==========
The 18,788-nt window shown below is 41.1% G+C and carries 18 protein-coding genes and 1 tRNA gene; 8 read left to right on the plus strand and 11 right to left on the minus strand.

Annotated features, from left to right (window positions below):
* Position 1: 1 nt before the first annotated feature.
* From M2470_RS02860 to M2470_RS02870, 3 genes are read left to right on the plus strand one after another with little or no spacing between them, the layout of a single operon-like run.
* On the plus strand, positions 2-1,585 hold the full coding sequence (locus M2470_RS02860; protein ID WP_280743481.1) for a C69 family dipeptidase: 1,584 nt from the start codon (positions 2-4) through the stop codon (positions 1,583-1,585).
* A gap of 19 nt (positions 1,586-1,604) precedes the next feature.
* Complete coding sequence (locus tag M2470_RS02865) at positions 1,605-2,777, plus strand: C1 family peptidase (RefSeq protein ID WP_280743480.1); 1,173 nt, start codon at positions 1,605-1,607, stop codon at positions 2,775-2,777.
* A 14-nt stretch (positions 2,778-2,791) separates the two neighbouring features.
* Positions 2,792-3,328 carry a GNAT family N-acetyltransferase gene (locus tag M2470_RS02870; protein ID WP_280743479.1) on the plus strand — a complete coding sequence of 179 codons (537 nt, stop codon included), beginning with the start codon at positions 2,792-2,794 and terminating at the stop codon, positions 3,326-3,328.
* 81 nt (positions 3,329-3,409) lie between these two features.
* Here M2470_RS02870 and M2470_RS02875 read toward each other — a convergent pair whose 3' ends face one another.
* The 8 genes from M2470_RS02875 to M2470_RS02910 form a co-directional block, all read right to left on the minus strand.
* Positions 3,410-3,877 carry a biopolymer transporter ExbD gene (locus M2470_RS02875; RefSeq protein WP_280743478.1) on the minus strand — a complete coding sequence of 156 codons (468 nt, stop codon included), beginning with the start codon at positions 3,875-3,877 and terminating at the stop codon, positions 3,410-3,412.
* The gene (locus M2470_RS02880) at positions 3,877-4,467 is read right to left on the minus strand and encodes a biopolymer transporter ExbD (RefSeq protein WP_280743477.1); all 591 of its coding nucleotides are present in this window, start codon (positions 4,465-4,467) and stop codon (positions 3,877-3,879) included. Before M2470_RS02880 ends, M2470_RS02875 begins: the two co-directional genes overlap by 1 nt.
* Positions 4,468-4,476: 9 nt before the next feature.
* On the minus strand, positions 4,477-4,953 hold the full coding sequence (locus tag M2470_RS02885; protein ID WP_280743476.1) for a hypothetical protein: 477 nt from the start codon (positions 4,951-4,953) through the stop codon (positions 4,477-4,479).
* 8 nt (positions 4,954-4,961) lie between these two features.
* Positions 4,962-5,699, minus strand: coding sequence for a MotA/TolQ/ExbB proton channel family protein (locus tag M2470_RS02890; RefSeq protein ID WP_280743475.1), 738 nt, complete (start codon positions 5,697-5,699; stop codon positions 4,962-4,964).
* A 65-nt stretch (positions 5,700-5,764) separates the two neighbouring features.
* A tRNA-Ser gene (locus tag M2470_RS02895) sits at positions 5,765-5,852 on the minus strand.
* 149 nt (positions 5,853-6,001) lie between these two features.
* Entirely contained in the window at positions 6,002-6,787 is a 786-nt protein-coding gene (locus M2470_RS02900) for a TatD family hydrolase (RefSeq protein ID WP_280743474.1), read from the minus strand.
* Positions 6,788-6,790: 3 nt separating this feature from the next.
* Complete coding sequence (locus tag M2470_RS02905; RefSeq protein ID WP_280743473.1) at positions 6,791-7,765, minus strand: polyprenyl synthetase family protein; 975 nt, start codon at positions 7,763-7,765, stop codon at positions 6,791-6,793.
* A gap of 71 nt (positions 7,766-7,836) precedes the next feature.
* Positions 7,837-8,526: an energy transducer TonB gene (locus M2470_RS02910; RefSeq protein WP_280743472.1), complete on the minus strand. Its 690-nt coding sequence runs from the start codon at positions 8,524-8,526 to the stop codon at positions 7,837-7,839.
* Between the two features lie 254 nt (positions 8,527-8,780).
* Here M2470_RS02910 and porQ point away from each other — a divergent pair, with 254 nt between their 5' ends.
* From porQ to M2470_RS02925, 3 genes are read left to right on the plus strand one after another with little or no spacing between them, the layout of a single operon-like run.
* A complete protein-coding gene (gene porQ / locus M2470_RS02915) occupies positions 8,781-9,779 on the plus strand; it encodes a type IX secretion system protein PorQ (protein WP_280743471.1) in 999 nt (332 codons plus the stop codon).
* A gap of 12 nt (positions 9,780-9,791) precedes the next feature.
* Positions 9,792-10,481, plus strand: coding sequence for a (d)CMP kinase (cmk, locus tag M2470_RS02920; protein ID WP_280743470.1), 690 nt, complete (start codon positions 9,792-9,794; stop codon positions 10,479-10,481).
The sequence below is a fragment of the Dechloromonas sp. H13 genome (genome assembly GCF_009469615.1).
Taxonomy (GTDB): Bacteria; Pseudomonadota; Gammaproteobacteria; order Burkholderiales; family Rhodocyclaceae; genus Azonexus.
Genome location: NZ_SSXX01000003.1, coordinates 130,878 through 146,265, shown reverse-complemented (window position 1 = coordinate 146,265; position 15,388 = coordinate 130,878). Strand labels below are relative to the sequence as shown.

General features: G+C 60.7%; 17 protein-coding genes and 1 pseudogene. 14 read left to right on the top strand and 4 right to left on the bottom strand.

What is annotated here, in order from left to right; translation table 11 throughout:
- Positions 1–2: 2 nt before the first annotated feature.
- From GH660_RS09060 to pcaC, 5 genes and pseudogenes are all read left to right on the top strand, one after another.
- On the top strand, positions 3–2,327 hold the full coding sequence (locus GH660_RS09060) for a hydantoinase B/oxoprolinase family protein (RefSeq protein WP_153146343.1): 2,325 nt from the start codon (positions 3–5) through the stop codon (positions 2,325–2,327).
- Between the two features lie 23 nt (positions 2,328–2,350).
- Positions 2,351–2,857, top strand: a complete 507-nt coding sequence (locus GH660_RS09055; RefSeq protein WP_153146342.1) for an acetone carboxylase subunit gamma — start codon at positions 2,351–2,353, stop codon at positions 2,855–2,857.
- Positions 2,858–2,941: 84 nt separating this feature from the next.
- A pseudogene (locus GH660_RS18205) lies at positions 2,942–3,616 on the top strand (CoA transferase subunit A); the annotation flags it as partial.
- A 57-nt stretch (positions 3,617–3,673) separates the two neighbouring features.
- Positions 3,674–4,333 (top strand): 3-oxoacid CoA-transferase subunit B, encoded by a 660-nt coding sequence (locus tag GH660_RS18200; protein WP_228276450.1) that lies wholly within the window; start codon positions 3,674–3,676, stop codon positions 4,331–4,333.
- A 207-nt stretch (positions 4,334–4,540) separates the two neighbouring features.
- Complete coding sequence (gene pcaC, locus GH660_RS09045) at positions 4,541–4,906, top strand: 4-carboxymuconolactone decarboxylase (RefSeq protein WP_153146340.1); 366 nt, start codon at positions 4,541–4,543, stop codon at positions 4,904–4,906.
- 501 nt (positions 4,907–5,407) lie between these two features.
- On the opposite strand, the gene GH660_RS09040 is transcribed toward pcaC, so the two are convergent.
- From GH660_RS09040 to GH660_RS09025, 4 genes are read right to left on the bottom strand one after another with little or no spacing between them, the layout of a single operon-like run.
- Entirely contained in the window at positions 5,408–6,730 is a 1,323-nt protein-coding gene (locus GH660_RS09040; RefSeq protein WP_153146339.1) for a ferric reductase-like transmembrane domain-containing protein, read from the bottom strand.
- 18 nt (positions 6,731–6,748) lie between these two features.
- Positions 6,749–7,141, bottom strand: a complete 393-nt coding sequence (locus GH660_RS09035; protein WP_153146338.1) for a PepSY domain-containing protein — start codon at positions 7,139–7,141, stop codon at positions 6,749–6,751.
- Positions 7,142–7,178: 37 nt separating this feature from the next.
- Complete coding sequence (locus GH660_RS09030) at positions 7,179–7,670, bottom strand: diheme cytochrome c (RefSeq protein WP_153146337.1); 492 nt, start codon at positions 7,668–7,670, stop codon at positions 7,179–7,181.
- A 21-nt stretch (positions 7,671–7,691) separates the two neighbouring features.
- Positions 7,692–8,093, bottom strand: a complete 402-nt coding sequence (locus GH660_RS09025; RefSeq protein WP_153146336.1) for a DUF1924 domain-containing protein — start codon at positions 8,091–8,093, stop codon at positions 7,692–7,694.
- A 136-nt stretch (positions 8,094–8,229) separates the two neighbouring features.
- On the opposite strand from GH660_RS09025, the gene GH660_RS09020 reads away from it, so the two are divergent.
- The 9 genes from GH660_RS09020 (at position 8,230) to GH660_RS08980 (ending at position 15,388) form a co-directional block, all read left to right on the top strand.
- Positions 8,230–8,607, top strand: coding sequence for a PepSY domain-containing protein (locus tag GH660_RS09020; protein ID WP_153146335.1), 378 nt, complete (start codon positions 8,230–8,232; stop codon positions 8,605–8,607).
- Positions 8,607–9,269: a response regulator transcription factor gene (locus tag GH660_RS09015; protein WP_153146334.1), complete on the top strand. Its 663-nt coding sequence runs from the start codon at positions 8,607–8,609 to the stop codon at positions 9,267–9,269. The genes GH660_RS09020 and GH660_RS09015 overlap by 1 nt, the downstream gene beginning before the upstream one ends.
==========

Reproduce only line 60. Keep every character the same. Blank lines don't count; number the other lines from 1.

- On the opposite strand from GH660_RS09025, the gene GH660_RS09020 reads away from it, so the two are divergent.